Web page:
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The Seventh District economy expanded solidly in late April and May, due in part to a stronger, broader-based advance in manufacturing. Consumer and business spending increased, and hiring picked up. Overall construction and real estate activity moved slightly higher, reflecting some improvement on the nonresidential side. Lending volumes were fairly flat. Contacts continued to express concerns over rising input costs, but retail price pressures remained largely subdued. Agricultural conditions in the District were mixed, as excess precipitation followed a quick start to the planting season.
Consumer spending picked up modestly in late April and May. More retailers noted stronger sales growth than during our previous reporting period. Lower-priced goods, especially food and consumables, were again top sellers for many retailers. One national chain reported that strong demand for apparel and home furnishings boosted sales beyond its expectations. By contrast, another noted softening sales of big-ticket items, such as appliances and electronics. Merchants generally suggested that inventories were slightly lean relative to their sales expectations, and that margins had improved. Auto dealers indicated that light vehicle sales in the District picked up from April to May, though some said that more aggressive pricing was used to close deals. Light vehicle inventories were still high for some dealers, with one stating that his lots were "bursting at the seams." Parts and service sales remained solid. Tourism and travel was basically flat relative to a year ago.
Business spending continued to strengthen as firms appeared more confident about their near-term investment and hiring plans than at any point so far this year. We continued to hear reports of strong replacement demand for capital equipment. In addition, some contacts said that capacity constraints have motivated them to boost capital spending. This was particularly true in the transportation sector. With the volume of goods shipments increasing across the country, more over-the-road trucking firms reported investing in tractors and trailers. Similarly, rail freight companies said they were purchasing boxcars and containers. On the hiring front, staffing services firms noted stronger new orders for temporary workers in much of the District, though Michigan appeared to be lagging. The pickup was broad-based across market segments--industrial (outside of autos), office/clerical, and professional/technical occupations. One large online job posting service reported that listings for open positions rose in April and May, and hiring plans at some firms had shifted from "hopeful anticipation" to "immediate need today." More small manufacturers reported adding permanent full-time employees. Most employers were having little difficulty finding adequately skilled workers, though there were isolated reports of shortages in trucking, specialized IT, and accounting professions.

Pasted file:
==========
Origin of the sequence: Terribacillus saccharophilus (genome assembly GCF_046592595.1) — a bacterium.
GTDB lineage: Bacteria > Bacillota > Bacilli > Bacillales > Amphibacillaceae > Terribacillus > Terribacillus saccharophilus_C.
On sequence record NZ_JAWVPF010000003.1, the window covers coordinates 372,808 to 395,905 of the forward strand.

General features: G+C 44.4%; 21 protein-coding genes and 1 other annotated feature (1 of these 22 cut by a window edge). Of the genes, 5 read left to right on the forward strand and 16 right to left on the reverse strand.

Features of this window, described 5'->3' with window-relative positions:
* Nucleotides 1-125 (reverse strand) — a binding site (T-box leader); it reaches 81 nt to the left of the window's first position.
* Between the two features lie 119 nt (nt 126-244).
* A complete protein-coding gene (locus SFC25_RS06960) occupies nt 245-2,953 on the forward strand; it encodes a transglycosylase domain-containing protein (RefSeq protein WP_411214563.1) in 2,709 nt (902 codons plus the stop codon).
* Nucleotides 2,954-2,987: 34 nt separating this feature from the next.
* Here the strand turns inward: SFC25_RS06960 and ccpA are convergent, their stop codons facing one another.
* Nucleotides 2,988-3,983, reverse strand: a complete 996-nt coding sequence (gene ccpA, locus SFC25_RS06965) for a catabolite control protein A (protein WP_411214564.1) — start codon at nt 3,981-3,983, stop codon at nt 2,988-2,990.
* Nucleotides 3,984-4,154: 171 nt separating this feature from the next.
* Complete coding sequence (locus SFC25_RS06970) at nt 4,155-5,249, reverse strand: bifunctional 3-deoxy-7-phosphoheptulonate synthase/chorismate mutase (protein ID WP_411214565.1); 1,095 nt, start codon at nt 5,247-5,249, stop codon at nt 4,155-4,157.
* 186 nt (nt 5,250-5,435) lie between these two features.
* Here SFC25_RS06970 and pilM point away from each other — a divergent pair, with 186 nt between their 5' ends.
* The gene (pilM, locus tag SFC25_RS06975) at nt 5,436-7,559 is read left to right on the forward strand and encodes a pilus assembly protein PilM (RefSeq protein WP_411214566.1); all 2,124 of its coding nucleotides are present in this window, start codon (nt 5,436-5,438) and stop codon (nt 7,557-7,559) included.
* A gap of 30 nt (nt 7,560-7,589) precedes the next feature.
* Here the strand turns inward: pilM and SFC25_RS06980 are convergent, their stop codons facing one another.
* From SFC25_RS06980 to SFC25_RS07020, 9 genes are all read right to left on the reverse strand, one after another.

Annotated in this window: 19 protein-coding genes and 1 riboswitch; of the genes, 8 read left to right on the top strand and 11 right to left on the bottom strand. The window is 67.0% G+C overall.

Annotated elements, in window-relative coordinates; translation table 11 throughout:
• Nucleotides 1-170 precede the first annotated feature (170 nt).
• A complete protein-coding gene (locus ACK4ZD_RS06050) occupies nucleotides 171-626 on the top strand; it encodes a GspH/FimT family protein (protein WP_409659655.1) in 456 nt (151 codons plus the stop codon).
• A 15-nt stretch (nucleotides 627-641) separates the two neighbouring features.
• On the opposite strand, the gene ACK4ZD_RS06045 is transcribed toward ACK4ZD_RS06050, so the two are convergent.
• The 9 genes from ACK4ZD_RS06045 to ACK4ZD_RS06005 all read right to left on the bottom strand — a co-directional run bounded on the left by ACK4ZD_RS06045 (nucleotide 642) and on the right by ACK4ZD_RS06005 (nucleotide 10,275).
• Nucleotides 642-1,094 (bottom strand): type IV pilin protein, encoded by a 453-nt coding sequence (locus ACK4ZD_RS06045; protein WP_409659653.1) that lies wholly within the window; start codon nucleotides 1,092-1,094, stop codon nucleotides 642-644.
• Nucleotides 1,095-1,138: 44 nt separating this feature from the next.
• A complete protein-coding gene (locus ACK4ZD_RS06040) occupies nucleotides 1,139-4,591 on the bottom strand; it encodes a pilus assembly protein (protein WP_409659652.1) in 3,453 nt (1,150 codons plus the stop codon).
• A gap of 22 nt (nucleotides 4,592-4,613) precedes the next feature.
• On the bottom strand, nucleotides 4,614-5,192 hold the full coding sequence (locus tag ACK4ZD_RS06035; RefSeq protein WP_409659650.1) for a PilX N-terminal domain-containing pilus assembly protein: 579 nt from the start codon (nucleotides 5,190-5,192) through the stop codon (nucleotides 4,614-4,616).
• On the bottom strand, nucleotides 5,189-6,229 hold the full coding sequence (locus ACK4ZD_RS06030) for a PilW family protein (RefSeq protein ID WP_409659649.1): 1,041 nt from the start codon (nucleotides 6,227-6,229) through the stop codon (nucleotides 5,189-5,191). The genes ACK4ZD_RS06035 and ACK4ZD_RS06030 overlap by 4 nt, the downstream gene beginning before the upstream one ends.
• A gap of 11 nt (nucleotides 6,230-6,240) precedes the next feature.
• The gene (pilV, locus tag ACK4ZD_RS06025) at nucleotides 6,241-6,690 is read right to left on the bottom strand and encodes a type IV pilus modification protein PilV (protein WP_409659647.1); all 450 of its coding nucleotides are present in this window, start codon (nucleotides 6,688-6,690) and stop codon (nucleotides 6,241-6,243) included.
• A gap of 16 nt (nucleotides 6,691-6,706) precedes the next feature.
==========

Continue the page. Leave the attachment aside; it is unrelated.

Overall construction and real estate activity moved slightly higher in late April and May. Contacts suggested that home sales flattened out somewhat, but remained at high levels. Realtors and builders indicated that many "fence-sitters" had already jumped into the market earlier when mortgage interest rates began to rise. Some builders said that model traffic had slowed considerably and "festival of homes" events were disappointing. As a result, builders were applying for fewer permits. Contacts in some areas also reported that sales in the upper-priced ranges for both new and existing homes had softened again. In contrast, nonresidential activity appeared to pick up. Office showings and lease signings were up in a few metropolitan areas. On balance, net office space absorption was positive, though rents were flat. However, contacts said that office markets "still have a long way to go," and there was very little new development in the pipeline. Absorption of light industrial space was also said to be improving, and there appeared to be a modest increase in development. Retail development remained strong, and one contact expressed surprise at a recent pickup in the absorption of vacant big-box space.